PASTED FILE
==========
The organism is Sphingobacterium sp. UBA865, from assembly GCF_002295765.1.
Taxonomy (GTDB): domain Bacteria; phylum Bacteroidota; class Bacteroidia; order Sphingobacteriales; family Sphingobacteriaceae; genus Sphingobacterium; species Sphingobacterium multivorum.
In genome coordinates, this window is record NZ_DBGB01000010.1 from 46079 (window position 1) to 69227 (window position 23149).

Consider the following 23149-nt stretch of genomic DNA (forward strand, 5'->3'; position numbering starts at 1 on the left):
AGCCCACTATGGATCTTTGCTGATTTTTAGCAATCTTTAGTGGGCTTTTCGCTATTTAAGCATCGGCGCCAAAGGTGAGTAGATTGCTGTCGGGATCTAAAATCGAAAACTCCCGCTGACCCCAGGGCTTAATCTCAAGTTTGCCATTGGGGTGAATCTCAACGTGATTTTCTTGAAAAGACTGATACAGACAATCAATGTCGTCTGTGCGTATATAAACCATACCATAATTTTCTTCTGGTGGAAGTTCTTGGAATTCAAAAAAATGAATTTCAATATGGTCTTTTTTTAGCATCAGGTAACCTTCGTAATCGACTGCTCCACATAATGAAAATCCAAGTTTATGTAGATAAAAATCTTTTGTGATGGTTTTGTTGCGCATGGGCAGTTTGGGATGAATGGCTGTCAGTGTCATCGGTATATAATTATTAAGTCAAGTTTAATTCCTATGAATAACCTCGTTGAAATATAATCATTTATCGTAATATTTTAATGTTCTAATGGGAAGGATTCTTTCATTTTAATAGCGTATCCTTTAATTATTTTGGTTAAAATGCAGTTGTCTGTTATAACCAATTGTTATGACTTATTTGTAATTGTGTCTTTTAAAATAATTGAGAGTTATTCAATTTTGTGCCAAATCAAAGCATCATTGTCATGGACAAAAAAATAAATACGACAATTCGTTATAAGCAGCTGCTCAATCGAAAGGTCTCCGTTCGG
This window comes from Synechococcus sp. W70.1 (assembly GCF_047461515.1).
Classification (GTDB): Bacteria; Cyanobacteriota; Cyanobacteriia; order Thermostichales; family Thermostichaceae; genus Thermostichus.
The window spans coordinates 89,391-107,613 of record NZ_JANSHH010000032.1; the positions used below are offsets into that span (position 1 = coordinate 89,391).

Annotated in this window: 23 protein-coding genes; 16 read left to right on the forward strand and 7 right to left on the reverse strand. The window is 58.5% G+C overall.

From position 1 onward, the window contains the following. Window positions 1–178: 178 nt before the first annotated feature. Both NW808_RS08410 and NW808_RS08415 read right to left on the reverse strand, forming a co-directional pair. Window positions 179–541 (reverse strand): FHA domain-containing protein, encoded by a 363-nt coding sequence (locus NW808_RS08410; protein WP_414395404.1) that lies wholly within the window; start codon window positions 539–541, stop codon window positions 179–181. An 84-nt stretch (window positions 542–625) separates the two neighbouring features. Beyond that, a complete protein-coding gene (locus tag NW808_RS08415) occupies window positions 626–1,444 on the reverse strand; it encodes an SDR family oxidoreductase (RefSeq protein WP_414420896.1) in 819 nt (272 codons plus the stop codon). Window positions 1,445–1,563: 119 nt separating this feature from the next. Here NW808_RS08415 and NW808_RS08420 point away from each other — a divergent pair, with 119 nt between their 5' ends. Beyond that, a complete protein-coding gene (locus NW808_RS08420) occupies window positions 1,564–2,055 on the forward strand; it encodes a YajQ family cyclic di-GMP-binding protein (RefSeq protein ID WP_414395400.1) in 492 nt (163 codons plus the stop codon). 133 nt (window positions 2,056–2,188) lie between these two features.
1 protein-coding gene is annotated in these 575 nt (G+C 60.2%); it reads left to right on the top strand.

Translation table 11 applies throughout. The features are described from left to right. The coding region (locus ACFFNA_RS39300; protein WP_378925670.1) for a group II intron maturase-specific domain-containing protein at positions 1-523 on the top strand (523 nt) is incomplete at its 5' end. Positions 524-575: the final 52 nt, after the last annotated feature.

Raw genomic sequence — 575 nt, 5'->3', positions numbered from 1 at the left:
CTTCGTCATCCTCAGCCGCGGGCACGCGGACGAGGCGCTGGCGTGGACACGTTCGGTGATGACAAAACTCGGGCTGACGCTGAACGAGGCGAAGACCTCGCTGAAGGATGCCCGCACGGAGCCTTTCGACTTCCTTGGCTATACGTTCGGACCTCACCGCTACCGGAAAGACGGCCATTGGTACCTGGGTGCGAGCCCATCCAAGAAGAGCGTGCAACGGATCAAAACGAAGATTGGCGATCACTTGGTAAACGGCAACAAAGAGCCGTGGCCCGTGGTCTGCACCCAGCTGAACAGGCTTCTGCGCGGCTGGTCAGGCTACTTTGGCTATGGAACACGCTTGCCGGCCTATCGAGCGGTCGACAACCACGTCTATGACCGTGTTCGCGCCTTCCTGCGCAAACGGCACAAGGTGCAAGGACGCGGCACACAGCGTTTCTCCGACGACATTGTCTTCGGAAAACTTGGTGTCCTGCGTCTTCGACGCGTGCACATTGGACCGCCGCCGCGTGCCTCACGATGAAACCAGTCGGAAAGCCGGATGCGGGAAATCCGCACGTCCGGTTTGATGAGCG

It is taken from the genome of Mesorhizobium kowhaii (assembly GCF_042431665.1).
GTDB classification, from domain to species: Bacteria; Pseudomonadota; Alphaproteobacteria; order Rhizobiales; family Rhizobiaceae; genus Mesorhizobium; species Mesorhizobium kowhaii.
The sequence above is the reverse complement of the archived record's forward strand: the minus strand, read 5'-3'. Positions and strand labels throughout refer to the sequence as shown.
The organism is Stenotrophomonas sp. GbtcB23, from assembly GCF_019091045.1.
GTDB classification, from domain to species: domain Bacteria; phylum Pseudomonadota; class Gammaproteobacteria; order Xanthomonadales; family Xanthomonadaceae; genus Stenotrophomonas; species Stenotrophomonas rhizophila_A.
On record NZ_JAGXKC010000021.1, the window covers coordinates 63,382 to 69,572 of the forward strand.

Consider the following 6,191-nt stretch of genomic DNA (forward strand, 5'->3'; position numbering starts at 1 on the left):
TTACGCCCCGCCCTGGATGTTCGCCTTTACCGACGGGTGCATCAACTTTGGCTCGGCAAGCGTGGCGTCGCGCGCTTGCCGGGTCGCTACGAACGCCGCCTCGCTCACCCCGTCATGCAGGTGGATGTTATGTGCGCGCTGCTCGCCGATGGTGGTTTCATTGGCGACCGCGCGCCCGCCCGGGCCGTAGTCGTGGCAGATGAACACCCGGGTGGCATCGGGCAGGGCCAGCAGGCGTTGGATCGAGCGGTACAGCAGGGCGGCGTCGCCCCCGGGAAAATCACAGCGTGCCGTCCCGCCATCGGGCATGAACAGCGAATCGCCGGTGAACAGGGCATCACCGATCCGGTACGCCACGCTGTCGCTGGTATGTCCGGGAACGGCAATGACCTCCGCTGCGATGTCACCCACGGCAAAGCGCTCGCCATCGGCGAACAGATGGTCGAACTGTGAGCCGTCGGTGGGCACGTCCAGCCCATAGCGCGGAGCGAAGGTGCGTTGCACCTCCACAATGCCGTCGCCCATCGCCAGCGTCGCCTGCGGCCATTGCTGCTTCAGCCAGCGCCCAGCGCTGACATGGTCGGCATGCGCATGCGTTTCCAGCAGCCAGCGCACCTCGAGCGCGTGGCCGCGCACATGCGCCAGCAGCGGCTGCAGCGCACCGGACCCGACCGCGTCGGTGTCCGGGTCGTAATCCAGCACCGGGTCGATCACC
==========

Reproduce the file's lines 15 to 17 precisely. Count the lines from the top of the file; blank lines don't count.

It is taken from the genome of Mesorhizobium kowhaii (assembly GCF_042431665.1).
GTDB classification, from domain to species: Bacteria; Pseudomonadota; Alphaproteobacteria; order Rhizobiales; family Rhizobiaceae; genus Mesorhizobium; species Mesorhizobium kowhaii.
The sequence above is the reverse complement of the archived record's forward strand: the minus strand, read 5'-3'. Positions and strand labels throughout refer to the sequence as shown.